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Kafkaesque exile cleared for take-off

The Times of London
July 13, 1999

AN IRANIAN exile who claims to be the son of a Scottish nurse may be nearing the end of his 11-year wait for a flight out of Paris. Merhan Karimi Nasseri, 54, known at Charles de Gaulle airport as Sir Alfred, has been granted refugee status by the Belgian authorities, bringing to an end a tale that makes Kafka seem simple.

His frail, emaciated frame has been parked on a red plastic seat at a café in Terminal 1 since 1988. Staff give him money and food, airport doctors take care of him, the police unofficially protect him and he is taking a correspondence course. He says he studied at Bradford University in the 1970s and that his mother was the mistress of an Iranian doctor in 1945.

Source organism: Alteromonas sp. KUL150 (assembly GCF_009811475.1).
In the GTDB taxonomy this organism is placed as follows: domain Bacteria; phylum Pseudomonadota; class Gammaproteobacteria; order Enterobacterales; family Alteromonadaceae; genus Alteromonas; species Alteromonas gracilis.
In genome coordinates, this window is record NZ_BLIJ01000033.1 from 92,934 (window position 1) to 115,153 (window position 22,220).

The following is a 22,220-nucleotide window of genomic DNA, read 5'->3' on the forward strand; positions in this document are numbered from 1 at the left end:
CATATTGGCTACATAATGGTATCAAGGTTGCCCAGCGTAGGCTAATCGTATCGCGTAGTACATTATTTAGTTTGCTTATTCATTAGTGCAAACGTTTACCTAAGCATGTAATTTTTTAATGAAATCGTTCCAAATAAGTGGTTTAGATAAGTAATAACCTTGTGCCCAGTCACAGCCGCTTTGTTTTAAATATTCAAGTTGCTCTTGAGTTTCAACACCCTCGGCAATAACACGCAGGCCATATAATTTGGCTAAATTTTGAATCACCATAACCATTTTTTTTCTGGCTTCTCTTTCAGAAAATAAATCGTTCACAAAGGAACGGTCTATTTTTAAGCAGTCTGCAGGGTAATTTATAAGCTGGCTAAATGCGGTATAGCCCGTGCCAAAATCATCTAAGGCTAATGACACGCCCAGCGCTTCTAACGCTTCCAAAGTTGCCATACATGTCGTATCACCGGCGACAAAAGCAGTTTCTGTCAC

His troubles started when he tried to return to Britain in search of his family after being expelled from Iran as a political opponent of the Shah. Granted refugee status by Belgium in 1981, he made repeated attempts to cross the Channel and was turned back every time. In 1983 he lost his papers on a ferry, leaving him stateless. In 1988 he reached Heathrow but was sent back to Charles de Gaulle.

Belgium has now given him fresh papers but it is unlikely that he will be allowed into Britain. He says he would like to go to Brussels to get a diploma.


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